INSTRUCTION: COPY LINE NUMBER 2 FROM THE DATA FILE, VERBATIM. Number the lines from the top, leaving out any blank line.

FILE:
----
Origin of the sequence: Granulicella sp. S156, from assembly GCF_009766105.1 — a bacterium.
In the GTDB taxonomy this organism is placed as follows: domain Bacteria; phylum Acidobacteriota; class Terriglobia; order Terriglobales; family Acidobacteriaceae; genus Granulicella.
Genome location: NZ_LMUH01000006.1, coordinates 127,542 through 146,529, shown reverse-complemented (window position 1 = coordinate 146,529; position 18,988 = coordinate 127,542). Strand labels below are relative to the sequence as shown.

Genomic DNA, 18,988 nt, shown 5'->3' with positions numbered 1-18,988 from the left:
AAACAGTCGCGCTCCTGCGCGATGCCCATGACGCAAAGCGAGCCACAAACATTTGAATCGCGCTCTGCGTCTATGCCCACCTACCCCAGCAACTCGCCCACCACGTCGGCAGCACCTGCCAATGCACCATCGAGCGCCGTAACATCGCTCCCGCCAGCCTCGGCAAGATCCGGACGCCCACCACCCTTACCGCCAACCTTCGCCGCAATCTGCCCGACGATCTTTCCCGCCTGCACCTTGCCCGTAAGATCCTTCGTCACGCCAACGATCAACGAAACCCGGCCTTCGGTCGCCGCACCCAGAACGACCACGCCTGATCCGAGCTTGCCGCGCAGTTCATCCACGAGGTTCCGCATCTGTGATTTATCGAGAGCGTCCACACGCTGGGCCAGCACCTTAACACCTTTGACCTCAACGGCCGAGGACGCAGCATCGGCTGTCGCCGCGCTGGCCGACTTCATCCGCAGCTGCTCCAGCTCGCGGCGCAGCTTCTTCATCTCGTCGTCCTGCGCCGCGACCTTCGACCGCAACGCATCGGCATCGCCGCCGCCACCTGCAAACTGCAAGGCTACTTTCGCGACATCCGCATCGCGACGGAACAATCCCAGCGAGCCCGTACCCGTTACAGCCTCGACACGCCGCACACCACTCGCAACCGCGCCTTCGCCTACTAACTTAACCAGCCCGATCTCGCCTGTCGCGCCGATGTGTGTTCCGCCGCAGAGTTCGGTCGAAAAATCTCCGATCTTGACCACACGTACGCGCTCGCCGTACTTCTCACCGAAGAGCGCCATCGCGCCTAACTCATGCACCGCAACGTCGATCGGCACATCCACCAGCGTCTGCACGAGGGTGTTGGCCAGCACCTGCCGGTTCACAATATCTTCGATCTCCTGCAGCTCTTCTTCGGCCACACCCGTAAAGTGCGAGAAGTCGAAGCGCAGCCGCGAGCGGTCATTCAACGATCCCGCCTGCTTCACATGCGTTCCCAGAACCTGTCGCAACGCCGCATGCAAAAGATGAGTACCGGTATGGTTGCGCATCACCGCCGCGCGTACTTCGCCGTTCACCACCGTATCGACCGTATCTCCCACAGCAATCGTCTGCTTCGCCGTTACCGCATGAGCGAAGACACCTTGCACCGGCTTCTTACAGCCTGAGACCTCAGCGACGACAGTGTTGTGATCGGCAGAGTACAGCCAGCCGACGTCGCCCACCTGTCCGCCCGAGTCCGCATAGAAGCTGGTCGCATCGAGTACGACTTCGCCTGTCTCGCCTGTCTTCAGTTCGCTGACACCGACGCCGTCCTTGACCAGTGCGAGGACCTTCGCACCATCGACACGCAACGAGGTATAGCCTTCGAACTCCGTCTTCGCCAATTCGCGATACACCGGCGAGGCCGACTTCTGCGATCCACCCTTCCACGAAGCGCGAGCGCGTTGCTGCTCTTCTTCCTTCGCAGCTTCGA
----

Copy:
In the GTDB taxonomy this organism is placed as follows: domain Bacteria; phylum Acidobacteriota; class Terriglobia; order Terriglobales; family Acidobacteriaceae; genus Granulicella.